Eliza Doolittle, in the film My Fair Lady, sings a song of protest as she repeats her phonetics—“words, words, words. Words all day.” Does it really matter how we pronounce them and the words we choose? Apparently, she didn’t think so.
In the dead rush to raise much-needed funds for our charitable passions, we sometimes forget that the words we choose in reaching out to our supporters need to be chosen with them in mind. There’s a unique fundraising idea.
Consider these two statements:
“We need $124,345.17 to meet our annual fund goal. Give now so we can balance our budget.”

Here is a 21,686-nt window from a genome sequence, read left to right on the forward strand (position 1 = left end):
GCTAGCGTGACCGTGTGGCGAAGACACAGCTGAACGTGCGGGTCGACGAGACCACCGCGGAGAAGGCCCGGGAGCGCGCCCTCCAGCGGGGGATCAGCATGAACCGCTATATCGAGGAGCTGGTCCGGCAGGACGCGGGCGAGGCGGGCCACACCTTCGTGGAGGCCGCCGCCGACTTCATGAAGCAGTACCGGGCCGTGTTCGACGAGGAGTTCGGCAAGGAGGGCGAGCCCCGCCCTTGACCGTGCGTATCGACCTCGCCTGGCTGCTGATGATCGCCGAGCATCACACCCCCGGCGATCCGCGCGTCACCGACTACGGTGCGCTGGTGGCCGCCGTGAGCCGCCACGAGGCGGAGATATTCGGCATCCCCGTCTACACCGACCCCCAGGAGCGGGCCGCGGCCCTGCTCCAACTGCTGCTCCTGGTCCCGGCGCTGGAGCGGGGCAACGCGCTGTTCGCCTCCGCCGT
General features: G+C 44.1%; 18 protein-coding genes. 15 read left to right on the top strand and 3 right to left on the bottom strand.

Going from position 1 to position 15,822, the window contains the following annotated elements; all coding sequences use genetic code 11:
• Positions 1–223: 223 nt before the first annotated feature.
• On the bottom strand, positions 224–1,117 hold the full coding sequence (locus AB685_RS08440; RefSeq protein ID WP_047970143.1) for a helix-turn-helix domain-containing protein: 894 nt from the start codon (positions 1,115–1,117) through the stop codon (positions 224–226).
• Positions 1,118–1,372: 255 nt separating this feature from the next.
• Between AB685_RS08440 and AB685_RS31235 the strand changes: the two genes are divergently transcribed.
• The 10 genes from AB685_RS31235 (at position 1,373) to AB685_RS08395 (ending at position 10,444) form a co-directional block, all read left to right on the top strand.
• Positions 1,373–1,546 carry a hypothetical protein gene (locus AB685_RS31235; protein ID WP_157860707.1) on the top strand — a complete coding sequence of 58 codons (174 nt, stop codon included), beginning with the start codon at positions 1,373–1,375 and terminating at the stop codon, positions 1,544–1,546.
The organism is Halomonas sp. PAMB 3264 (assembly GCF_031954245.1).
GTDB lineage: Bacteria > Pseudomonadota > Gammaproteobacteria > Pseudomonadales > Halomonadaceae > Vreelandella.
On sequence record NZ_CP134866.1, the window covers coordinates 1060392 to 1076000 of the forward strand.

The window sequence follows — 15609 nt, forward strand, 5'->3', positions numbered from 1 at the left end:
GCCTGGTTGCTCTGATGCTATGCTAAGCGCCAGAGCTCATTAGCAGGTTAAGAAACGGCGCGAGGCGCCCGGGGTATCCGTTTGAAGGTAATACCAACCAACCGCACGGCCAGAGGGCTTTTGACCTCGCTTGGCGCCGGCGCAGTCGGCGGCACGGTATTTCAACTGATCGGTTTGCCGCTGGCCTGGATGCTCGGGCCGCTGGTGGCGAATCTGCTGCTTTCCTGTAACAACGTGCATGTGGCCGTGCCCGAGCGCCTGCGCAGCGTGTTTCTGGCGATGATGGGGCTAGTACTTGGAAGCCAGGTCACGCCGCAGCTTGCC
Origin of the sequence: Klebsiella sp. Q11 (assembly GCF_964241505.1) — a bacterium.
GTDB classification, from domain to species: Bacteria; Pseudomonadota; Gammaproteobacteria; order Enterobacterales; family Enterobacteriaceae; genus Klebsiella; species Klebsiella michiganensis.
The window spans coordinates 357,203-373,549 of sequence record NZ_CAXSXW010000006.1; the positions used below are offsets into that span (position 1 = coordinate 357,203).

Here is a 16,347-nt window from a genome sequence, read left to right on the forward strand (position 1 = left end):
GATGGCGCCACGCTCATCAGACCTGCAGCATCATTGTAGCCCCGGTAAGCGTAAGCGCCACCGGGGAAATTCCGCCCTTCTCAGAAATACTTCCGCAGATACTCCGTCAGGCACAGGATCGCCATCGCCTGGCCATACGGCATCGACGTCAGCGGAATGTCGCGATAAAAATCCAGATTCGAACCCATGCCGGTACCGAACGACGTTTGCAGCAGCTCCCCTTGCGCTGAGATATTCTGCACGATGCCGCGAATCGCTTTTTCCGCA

“We’re less than $125,000 from our annual fund goal of $1million. Your gift will insure the availability of scholarships for our most deserving students.
Which would you most likely respond positively too?
The irony here is that the first statement was the one actually used in the appeal, even as the second was equally accurate. Ouch!
Donors want to see outcomes, make a difference. They’re almost never interested in meeting an internal budgeted number to give the program director or CFO that glowing feeling.
There’s the unique fundraising idea again. Using words that donors want to hear.
The next time you’re shopping and you thank the clerk for your package, think about the difference between the ubiquitous response of “no problem” and the much more infrequent “it’s my pleasure.”
Which would you prefer to hear?
Principle 7 of The Eight Principles™ is Renew & Refresh. We go a long way in renewing our best supporters by simply remembering their favorite words.